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William McRaven

The Art of Warfare

I had to do the planning for the mission. And I looked at being creative in a number of different fashions, and I won't go into detail on those, but suffice to say I looked at a lot of ways to get to the target. But at the end of the day, I looked at the point of vulnerability, and I realized that if we did, if we attempted to do some of those other approaches, we were potentially going to be vulnerable hours out. Now we may not have been, but the potential for the Pakistanis to identify us hours away from the target was there. With the helicopters, I knew we could get in and we would probably only be vulnerable about two minutes out, and I felt that was good enough. So I absolutely looked at the point of vulnerability, relative superiority, keeping the plan simple. I mean, we kept the plan as simple as we could. Get onto some helicopters, go to the target, take care of the objective, get back on the helicopters and come back home. Now we came back short of one helicopter, but we had a backup plan for that. So it absolutely followed the model, and I made sure that I went back and looked at my own research.
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William McRaven

The Art of Warfare

When we look at a problem, the reason people call special operations forces in is because they looked at it initially as a conventional problem and they said, "Well, you know what, an infantry battalion can't go do this, or an air strike can't go do this." So they have eliminated a conventional approach and now they have come to us. So then it really becomes, "Okay. What is the creative solution to this problem, and how can I apply what skill set we have differently than the infantry battalion or the air strike?" So you absolutely have to be creative, but I think you have to be creative within a framework. If you try to be too creative, the laws of war --the frictions of war -- will bring you down just like they will in an infantry battalion. So again, you have to understand where your talents are, where your expertise is, and within that framework be as creative as you can possibly be. So for example, when I did the theory and the thesis, the Germans for example used gliders to get into Eben-Emael. They used gliders because they were quiet and they knew that the Belgians wouldn't hear them coming. They could put a lot of men in gliders and get on the target quickly.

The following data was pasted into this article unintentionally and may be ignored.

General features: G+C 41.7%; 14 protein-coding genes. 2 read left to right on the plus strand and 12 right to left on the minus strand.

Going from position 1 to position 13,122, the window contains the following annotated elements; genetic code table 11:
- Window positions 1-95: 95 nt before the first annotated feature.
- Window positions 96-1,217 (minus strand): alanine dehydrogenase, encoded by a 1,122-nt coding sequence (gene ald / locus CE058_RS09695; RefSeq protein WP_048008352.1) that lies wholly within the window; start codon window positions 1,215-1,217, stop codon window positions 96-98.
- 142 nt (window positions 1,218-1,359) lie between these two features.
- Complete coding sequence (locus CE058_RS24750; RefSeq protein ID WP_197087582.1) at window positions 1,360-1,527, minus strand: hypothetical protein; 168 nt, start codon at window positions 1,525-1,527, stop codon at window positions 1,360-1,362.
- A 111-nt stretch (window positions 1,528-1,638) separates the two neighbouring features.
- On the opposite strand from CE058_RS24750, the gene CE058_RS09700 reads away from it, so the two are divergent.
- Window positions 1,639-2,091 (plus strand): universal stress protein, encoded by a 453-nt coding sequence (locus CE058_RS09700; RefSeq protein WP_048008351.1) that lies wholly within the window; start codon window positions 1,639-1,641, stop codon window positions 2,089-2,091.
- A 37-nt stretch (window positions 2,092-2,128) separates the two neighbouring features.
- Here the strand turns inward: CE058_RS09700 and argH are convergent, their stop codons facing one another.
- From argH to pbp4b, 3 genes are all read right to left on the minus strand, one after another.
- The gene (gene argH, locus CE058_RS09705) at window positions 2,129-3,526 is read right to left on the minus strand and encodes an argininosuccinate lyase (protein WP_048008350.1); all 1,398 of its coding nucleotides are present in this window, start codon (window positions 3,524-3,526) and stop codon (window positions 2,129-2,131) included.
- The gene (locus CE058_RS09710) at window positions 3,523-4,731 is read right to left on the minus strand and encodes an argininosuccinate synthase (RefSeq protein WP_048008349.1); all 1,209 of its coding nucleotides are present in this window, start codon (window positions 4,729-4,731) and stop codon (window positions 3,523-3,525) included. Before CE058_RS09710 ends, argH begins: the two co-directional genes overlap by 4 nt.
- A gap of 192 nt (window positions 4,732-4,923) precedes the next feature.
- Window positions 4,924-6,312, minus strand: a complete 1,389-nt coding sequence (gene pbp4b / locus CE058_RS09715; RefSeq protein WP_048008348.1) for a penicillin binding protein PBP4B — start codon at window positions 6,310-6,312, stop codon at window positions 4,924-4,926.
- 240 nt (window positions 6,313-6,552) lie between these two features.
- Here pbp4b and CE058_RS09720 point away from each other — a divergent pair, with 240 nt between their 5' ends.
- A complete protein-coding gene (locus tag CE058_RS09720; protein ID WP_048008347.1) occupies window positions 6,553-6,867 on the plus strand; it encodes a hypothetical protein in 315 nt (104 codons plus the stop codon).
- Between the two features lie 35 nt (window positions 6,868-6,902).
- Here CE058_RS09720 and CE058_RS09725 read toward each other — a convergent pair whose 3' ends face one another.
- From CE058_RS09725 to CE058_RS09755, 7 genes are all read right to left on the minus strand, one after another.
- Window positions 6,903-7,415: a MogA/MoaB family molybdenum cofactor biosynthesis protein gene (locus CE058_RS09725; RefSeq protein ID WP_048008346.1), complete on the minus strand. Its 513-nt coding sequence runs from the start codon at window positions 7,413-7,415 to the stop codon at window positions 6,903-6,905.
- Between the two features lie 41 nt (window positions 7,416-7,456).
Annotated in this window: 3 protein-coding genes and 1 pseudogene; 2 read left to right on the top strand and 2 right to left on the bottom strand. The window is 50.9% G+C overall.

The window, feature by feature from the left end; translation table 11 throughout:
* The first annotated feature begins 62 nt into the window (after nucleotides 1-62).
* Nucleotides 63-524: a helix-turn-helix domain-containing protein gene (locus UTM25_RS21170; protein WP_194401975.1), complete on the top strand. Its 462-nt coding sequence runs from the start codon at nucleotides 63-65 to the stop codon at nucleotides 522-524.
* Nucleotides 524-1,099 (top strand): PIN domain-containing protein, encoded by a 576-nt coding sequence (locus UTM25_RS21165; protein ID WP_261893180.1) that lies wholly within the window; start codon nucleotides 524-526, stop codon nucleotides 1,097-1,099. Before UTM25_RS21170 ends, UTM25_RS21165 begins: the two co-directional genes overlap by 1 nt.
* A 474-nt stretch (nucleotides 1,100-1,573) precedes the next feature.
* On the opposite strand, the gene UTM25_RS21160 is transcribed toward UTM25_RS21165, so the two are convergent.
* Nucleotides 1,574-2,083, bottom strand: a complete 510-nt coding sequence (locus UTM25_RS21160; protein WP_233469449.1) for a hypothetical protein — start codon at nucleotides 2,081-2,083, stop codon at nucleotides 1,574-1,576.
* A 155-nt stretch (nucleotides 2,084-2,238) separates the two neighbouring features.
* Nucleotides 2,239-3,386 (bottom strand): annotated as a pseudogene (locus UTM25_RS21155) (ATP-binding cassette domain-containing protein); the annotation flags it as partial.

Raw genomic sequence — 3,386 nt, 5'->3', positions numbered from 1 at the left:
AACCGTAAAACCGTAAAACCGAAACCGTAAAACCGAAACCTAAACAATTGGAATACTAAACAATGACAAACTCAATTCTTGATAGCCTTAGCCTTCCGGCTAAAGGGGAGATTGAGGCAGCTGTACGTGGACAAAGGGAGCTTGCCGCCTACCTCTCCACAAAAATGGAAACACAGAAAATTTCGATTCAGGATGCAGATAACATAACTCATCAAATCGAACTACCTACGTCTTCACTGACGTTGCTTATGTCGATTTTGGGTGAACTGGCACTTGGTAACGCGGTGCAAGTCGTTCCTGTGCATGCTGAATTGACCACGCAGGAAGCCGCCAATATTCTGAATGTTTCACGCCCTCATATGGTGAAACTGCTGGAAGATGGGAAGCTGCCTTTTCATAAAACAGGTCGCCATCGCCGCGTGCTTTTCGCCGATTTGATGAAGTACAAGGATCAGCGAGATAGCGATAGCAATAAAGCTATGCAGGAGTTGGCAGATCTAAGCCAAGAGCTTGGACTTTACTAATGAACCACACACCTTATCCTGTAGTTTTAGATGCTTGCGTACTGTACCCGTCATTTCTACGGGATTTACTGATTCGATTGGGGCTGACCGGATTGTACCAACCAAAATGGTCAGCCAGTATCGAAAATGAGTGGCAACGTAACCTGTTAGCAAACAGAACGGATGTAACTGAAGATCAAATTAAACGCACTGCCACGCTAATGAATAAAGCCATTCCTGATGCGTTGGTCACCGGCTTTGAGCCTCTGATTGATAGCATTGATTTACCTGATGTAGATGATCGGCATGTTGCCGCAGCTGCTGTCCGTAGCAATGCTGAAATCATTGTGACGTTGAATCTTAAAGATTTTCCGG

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W.S. Merwin

Two Pulitzer Prizes for Poetry

When we talk about the extinction of species, I think the endangered species of the arts and of language and all these things are related. I don't think there is any doubt about that. I think poetry goes back to the invention of language itself. I think one of the big differences between poetry and prose is that prose is about something, it's got a subject and the subject comes first and it's dealing with the subject. But poetry is something else, and we don't know what it is (that) comes first. Prose is about something, but poetry is about what can't be said. Why do people turn to poetry when all of a sudden the Twin Towers get hit, or when their marriage breaks up, or when the person they love most in the world drops dead in the same room? Because they can't say it. They can't say it at all, and they want something that addresses what can't be said. I think that's the big difference between poetry and prose. All the arts, in a way, are doing that, they are talking about, "Dove sono? (Where are they?)" What's that? She can't say it, can she? Where are they? Where are they? What has happened to those days?
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James Michener

Pulitzer Prize-Winning Novelist

That night, I could not sleep, and I went out on that airstrip on Tontouta. I'll never forget it, about eighteen miles north of where our headquarters was, Noumea. And I walked along the airstrip, and that's when the war hit me, and that's when the phenomenon I spoke of before hit me. I said, "When this is over, I'm not going to be the same guy. I am going to live as if I were a great man." I never said I was going to be a great man because I had no idea what my capacities were. I had no great confidence; nothing in my background gave me a reason to think so. But I was not forestalled from acting as if I were. That is, deal with big subjects.
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James Michener

Pulitzer Prize-Winning Novelist

Associate with people who are brighter than you are. Grapple with the problems of your time. And it was as clear to me as if a voice were telling me to do this: "This is the choosing up point, kiddo. from here on." I had no idea that life was as short as it is. That concept comes very late in any human life, I think. I thought life was immeasurable, extensive to the horizon and beyond. But I did know that my capacities were not unlimited. I had only so much to spend, and let's do it in a big way. And I think that was all the difference.
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